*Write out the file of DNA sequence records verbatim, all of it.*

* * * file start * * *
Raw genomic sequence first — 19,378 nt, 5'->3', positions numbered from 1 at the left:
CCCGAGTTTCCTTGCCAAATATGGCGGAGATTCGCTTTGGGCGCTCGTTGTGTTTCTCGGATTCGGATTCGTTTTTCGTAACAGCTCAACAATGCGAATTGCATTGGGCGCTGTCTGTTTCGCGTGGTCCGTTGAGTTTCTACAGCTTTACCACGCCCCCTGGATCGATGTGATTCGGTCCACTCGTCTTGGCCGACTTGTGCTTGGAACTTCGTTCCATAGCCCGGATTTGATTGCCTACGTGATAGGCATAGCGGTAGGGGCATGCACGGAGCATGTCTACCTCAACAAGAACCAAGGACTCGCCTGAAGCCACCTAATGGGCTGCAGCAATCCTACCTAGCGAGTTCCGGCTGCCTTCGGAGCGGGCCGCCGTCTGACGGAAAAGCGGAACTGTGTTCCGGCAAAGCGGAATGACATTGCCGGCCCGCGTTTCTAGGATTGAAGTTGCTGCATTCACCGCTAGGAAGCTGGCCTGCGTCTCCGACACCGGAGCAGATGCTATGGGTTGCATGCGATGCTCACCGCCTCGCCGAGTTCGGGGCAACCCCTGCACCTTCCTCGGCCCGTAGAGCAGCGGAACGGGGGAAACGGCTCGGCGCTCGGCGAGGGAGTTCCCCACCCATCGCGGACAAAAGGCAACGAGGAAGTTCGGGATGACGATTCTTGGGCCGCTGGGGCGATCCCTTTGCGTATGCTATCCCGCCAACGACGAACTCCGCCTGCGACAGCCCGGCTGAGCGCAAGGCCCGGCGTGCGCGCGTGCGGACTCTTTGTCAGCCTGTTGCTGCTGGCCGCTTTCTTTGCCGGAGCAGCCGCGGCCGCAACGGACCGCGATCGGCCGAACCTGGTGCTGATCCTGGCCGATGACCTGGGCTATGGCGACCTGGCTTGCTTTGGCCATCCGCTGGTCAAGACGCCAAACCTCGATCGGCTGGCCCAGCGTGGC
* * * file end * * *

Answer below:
Raw genomic sequence first — 19,378 nt, 5'->3', positions numbered from 1 at the left:
CCCGAGTTTCCTTGCCAAATATGGCGGAGATTCGCTTTGGGCGCTCGTTGTGTTTCTCGGATTCGGATTCGTTTTTCGTAACAGCTCAACAATGCGAATTGCATTGGGCGCTGTCTGTTTCGCGTGGTCCGTTGAGTTTCTACAGCTTTACCACGCCCCCTGGATCGATGTGATTCGGTCCACTCGTCTTGGCCGACTTGTGCTTGGAACTTCGTTCCATAGCCCGGATTTGATTGCCTACGTGATAGGCATAGCGGTAGGGGCATGCACGGAGCATGTCTACCTCAACAAGAACCAAGGACTCGCCTGAAGCCACCTAATGGGCTGCAGCAATCCTACCTAGCGAGTTCCGGCTGCCTTCGGAGCGGGCCGCCGTCTGACGGAAAAGCGGAACTGTGTTCCGGCAAAGCGGAATGACATTGCCGGCCCGCGTTTCTAGGATTGAAGTTGCTGCATTCACCGCTAGGAAGCTGGCCTGCGTCTCCGACACCGGAGCAGATGCTATGGGTTGCATGCGATGCTCACCGCCTCGCCGAGTTCGGGGCAACCCCTGCACCTTCCTCGGCCCGTAGAGCAGCGGAACGGGGGAAACGGCTCGGCGCTCGGCGAGGGAGTTCCCCACCCATCGCGGACAAAAGGCAACGAGGAAGTTCGGGATGACGATTCTTGGGCCGCTGGGGCGATCCCTTTGCGTATGCTATCCCGCCAACGACGAACTCCGCCTGCGACAGCCCGGCTGAGCGCAAGGCCCGGCGTGCGCGCGTGCGGACTCTTTGTCAGCCTGTTGCTGCTGGCCGCTTTCTTTGCCGGAGCAGCCGCGGCCGCAACGGACCGCGATCGGCCGAACCTGGTGCTGATCCTGGCCGATGACCTGGGCTATGGCGACCTGGCTTGCTTTGGCCATCCGCTGGTCAAGACGCCAAACCTCGATCGGCTGGCCCAGCGTGGC